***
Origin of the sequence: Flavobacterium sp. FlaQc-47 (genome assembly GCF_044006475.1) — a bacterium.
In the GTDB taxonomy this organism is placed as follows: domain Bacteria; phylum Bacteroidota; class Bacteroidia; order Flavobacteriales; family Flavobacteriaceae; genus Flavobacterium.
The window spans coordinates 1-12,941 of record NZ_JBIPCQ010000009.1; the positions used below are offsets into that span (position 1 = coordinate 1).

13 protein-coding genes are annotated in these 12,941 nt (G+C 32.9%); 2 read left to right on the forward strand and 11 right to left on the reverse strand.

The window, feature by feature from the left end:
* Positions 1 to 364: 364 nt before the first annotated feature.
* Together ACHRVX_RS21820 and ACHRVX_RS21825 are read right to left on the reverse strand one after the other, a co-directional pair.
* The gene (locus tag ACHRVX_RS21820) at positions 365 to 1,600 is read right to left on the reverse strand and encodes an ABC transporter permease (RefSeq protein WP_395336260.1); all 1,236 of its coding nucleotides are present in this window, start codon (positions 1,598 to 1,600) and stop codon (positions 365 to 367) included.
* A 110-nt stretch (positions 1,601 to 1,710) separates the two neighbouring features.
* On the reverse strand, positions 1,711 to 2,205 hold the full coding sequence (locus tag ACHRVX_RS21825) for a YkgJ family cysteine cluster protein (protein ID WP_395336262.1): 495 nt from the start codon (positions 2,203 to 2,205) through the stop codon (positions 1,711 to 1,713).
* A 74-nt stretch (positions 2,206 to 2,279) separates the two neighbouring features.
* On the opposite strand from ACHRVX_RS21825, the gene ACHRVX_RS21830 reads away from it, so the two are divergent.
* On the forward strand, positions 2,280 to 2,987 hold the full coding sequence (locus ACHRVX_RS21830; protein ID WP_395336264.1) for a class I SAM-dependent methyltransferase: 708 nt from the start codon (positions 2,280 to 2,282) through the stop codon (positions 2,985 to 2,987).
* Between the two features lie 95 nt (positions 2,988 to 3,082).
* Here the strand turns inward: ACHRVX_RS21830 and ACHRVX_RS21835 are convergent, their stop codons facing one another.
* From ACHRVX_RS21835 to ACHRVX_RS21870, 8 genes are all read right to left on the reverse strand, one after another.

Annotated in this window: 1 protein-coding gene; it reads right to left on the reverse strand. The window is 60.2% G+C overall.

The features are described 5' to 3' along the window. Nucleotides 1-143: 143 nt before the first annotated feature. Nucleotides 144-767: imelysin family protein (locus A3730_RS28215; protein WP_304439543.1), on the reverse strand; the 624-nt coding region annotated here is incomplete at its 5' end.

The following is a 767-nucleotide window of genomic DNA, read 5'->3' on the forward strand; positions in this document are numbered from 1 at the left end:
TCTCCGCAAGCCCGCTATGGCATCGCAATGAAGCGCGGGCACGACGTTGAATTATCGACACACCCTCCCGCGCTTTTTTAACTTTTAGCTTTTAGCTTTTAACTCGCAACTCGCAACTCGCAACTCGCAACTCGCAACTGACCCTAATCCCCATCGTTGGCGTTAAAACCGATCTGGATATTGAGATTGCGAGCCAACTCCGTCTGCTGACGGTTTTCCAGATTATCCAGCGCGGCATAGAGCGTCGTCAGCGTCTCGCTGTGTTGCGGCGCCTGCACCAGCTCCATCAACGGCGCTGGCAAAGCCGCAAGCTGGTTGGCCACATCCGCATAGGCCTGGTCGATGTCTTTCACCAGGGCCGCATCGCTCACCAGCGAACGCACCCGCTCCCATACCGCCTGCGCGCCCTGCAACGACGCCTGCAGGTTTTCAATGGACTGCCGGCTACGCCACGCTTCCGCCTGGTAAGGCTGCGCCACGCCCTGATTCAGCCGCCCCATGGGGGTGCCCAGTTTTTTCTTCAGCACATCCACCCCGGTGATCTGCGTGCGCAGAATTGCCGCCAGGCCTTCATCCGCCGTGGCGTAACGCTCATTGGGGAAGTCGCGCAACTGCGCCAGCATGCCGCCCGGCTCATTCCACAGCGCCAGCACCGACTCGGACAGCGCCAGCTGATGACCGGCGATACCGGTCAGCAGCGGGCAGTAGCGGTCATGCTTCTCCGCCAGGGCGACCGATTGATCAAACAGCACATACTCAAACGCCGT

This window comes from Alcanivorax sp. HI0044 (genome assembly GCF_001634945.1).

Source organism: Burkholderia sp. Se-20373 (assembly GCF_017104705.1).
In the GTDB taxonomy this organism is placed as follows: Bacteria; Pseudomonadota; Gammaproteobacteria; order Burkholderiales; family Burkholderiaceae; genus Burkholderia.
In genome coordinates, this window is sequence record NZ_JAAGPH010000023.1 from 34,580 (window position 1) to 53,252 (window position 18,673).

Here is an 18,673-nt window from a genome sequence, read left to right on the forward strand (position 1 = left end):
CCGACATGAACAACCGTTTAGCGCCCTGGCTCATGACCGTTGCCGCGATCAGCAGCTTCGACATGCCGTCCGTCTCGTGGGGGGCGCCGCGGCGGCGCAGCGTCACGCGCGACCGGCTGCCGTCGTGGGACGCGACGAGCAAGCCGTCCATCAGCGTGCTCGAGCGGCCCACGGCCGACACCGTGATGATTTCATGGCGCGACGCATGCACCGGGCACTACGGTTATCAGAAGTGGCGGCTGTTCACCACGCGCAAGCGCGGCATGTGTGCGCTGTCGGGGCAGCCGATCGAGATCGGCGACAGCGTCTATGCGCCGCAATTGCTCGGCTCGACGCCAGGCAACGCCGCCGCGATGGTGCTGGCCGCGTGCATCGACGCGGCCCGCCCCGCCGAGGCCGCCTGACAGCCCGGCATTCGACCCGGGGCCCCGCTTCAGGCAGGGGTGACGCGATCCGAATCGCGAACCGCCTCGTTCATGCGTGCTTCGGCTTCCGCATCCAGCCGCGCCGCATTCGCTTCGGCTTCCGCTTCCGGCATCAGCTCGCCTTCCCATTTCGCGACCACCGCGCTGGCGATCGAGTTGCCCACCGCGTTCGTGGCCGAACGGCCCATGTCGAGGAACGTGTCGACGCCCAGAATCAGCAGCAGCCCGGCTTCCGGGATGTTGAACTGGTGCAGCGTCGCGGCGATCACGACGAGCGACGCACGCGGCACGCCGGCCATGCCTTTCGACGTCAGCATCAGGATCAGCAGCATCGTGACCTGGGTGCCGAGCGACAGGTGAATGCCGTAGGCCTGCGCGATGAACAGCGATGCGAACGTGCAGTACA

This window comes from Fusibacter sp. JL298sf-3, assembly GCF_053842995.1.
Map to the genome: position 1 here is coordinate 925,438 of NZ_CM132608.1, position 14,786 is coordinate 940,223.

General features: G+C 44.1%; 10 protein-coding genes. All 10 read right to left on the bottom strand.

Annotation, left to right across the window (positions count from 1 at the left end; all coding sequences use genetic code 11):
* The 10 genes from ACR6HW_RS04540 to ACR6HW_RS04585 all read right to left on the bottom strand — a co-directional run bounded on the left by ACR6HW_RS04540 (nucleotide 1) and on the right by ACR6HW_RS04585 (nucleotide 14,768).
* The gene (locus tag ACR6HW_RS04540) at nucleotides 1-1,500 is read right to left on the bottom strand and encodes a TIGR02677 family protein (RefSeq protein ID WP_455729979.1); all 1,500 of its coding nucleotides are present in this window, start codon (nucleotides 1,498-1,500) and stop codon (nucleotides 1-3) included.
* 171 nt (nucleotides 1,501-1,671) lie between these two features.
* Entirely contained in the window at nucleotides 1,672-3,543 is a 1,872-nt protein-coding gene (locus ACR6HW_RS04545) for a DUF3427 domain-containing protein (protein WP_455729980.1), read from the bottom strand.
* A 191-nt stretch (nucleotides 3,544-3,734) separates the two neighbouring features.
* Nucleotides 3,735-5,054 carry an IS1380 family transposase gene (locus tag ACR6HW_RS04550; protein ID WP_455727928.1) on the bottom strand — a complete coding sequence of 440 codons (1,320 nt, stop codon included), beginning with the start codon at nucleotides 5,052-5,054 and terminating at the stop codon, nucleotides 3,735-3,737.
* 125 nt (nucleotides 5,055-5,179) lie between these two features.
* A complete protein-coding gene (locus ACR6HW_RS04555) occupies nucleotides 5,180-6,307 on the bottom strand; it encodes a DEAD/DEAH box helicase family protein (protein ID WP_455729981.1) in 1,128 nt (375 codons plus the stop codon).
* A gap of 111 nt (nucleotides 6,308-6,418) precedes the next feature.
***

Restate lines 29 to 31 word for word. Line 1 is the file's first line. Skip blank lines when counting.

General features: G+C 44.1%; 10 protein-coding genes. All 10 read right to left on the bottom strand.

Annotation, left to right across the window (positions count from 1 at the left end; all coding sequences use genetic code 11):
* The 10 genes from ACR6HW_RS04540 to ACR6HW_RS04585 all read right to left on the bottom strand — a co-directional run bounded on the left by ACR6HW_RS04540 (nucleotide 1) and on the right by ACR6HW_RS04585 (nucleotide 14,768).